An estimated 530 lovesick and gullible West Australians have been abandoned to send their life savings to West African scammers after WA Police pulled out of a successful joint operation with Consumer Protection. Consumer Protection Commissioner David Hillyard has implored new Police Commissioner Chris Dawson to reinstate Project Sunbird, while the former detective who started it in 2013 said authorities should not just give up because the offenders were overseas.
Project Sunbird was identifying 53 new victims a month between July and December last year when fraud squad detectives pored over transaction data from financial intelligence agency AUSTRAC. More than three-quarters of victims stopped sending money after a first warning letter from Consumer Protection. Forty per cent of those who persisted stopped after a second letter.In 2015 West Australians sent $9.7 million mostly to Nigeria, Sierra Leone, Ghana, Togo and Benin and $10 million last year, the majority lost to romance and investment scams. But the annual report of the former department of commerce tabled last week in Parliament revealed WA Police decided in November to stop analysing the data because of “resource priorities”.
Mr Hillyard confirmed the last mailout to victims was in January and “effectively we’ve been in hiatus for the last 10 months”. He said it would be logical to conclude the same number of monthly victims had been snared by scammers since then. “There’s every likelihood that there are a number of people out there who are losing funds and we’ve got to find a way in which to get this Project Sunbird up and running again,” he said.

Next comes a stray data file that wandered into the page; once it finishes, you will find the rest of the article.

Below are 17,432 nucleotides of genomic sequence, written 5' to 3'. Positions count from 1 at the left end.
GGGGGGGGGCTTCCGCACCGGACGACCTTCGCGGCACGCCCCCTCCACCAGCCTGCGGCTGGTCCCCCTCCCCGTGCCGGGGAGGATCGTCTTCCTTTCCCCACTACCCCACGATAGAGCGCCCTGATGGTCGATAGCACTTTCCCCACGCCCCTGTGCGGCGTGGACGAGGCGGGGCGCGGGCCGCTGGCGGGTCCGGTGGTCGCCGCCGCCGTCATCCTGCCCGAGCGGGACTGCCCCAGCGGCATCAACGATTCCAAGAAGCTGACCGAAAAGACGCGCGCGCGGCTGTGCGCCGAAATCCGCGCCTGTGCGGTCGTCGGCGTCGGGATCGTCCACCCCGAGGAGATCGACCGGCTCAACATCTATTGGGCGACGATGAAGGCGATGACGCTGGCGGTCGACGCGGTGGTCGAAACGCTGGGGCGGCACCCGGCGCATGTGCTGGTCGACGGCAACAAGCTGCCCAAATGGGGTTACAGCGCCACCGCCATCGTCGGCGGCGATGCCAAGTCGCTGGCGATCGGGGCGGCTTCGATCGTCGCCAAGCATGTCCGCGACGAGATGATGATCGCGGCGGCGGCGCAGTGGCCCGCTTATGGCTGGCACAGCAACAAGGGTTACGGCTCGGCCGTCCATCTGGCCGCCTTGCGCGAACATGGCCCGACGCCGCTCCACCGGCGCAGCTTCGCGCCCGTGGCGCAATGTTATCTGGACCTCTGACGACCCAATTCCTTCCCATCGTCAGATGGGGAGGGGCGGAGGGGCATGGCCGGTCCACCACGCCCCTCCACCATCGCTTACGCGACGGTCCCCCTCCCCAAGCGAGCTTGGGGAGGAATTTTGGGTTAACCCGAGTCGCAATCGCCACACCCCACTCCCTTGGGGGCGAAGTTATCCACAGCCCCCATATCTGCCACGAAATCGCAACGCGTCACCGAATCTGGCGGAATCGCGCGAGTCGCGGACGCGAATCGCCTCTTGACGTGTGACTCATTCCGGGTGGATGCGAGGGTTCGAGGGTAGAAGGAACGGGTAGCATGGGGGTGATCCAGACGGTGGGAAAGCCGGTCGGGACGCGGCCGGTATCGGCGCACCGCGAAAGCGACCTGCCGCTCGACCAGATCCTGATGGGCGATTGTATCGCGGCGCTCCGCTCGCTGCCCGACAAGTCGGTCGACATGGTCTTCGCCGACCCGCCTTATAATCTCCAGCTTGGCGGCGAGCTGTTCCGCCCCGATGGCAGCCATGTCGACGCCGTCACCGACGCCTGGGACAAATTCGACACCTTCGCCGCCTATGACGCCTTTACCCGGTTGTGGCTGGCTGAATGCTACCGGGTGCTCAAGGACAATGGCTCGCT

Dom Blackshaw, a former detective senior sergeant in charge of the major fraud squad, said he feared the gains made by the program “are all slipping away”. He said he was recently contacted by a victim who had sent tens of thousands of dollars offshore and had “nowhere to go”. “There still needs to be an effort around it, not taking the eye off the ball because in two or three years time the problem gets bigger and more difficult to deal with,” he said.
A WA Police spokeswoman said resources had been directed away from Project Sunbird because the Commonwealth’s Australian Cybercrime Online Reporting Network was the proper place to report cyber crime. Cases involving offenders from a different jurisdiction “fall within the jurisdiction of other law enforcement bodies”.